“Biggest win of the Kragthorpe era,” “The ship has been righted,” “Congrats Coach K and the Cards,” and so forth. These were some of the proclamations after a win over South Florida. The next game’s results are greeted by “Coach K must go,” and “What will you do to show your disgust at the Cincinnati game?”


The roller coaster ride that is Steve Kragthorpe Cardinal football flew off the tracks again Saturday. The Syracuse loss was obviously the worse loss since, well, the other Syracuse loss. Gulp. I never would have dreamed of typing “the other Syracuse loss.” Sorry. Seriously, though, this had to be the biggest disappointment since the loss to UConn. The other UConn loss, you know. I didn’t think that the season opening loss to Kentucky could be topped. You guessed it, the other UK loss.


Sorry to sound somewhat confusing, but these “other” losses are really starting to pile up and become overwhelming. Kragthorpe’s Cardinals are now a Cooperesque 0-6 against the Orange, Huskies, and Wildcats. I’ll admit it. I had naively started to believe after the upset of the Bulls a couple of weeks ago.


Now I realize that I have the same feeling in my gut that I did as a child on summer vacation. My parents took me out west for our annual family vacation in which we headed out west to Yellowstone and stopped in one of those tourist trap old-timey western towns with faux saloons and general stores. We shopped at one of the local flavor cowboy stores and in one of the bins at eye level with my small eyes, I reached in and pulled out a handful of golden nuggets.

I just knew that I was the family savior and had just found the secret stash to make our family richer than our wildest dreams. My excitement was tempered when I learned the meaning of the words “iron pyrite.” The man behind the counter might have been named Greg Robinson. He exposed my treasure for what it was, just as he exposed our newfound Cardinal booty for what it was.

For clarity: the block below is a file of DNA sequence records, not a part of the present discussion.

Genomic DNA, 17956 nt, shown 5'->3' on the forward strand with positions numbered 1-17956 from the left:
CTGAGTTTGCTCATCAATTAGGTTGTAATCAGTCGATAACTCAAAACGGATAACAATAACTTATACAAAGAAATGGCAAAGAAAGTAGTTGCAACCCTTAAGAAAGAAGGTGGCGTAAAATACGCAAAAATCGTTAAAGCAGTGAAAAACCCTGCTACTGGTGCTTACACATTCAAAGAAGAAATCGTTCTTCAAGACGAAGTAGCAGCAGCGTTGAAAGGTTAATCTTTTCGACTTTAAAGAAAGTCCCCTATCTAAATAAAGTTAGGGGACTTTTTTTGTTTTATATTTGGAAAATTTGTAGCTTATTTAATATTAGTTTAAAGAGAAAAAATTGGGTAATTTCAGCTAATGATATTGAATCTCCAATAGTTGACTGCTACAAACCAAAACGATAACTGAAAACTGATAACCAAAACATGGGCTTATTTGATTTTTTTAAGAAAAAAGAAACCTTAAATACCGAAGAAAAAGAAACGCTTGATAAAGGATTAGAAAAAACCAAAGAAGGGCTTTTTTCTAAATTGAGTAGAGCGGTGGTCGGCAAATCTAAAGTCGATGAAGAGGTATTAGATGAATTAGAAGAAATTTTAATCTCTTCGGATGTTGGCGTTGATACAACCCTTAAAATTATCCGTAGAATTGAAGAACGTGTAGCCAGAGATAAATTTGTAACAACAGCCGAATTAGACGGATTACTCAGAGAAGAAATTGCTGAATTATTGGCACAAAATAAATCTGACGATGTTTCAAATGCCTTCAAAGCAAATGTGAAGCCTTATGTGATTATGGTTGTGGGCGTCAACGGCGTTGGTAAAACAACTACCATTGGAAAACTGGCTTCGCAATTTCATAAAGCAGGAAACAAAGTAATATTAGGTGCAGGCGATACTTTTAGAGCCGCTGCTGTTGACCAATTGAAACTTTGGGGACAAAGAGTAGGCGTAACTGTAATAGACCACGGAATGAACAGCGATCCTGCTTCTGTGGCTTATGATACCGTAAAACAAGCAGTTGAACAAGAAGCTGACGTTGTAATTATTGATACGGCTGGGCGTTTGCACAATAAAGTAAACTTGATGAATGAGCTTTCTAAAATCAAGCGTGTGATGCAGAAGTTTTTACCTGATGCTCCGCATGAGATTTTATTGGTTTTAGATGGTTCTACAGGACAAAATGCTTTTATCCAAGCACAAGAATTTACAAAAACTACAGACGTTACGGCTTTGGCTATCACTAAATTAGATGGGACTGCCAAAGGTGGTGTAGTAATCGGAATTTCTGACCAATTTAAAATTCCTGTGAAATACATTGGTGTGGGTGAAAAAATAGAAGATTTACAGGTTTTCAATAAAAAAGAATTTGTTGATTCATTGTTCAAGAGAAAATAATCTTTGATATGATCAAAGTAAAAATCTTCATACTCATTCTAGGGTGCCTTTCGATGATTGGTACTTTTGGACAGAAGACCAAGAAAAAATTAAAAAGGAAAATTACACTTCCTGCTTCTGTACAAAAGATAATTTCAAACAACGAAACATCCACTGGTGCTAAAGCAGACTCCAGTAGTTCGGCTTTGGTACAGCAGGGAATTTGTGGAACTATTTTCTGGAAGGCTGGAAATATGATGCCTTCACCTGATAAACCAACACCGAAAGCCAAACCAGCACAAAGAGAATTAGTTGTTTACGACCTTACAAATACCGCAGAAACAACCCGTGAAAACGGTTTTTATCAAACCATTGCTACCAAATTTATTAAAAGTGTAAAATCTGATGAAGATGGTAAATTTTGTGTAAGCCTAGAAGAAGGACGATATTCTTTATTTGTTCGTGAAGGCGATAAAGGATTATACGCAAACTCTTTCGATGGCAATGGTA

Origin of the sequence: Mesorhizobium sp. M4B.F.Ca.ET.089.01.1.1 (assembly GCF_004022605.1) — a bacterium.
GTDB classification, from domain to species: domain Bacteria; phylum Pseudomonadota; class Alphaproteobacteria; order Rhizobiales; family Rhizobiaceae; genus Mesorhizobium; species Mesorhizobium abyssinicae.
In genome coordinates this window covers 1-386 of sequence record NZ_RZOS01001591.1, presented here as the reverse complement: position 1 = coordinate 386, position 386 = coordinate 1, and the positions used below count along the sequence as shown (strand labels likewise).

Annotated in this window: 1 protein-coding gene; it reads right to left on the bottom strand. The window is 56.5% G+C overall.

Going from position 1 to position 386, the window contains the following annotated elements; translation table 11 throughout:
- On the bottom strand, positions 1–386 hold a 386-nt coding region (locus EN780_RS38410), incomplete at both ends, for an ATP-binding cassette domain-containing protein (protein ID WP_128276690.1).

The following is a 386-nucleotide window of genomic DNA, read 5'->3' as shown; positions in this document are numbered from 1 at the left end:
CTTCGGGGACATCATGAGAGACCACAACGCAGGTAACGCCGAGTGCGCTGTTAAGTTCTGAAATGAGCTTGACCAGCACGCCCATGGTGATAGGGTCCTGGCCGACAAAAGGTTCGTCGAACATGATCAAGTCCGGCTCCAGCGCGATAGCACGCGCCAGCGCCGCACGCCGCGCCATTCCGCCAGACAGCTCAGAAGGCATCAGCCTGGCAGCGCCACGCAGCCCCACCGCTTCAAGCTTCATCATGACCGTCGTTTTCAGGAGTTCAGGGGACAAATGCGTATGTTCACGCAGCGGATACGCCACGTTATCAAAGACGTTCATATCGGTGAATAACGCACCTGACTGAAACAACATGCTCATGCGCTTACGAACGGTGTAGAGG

Same old fundamental mistakes. Same old overly abundant penalty yardage. Same old defensive lapses. Same old come-from-behind to catch the rear-end-of-college-football. These losses have stolen any hope that UofL Football has any hope of ever returning to even, (another gulp) mediocrity.

Athletic Director Tom Jurich is The Man. Some fans also believe he is  the man that is going to let this coach run this huge revenue sport out of The Ville back to Cooperville or beyond. Unacceptable losses are setbacks to a school that rose from the shadows of a minor league baseball stadium to having its toothed beak in the nest of big time college football elite status. They affect success, which affects fan support, which affects attendance, which affects stadium expansion credibility, which affects recruiting, which affects lack of success and any potential for future success.


Setback U, Fool’s Gold. Whatever you wanna call it, the boosters, the fans, the players, the potential future players want to be able to call it their football team, not a time-killer until basketball season.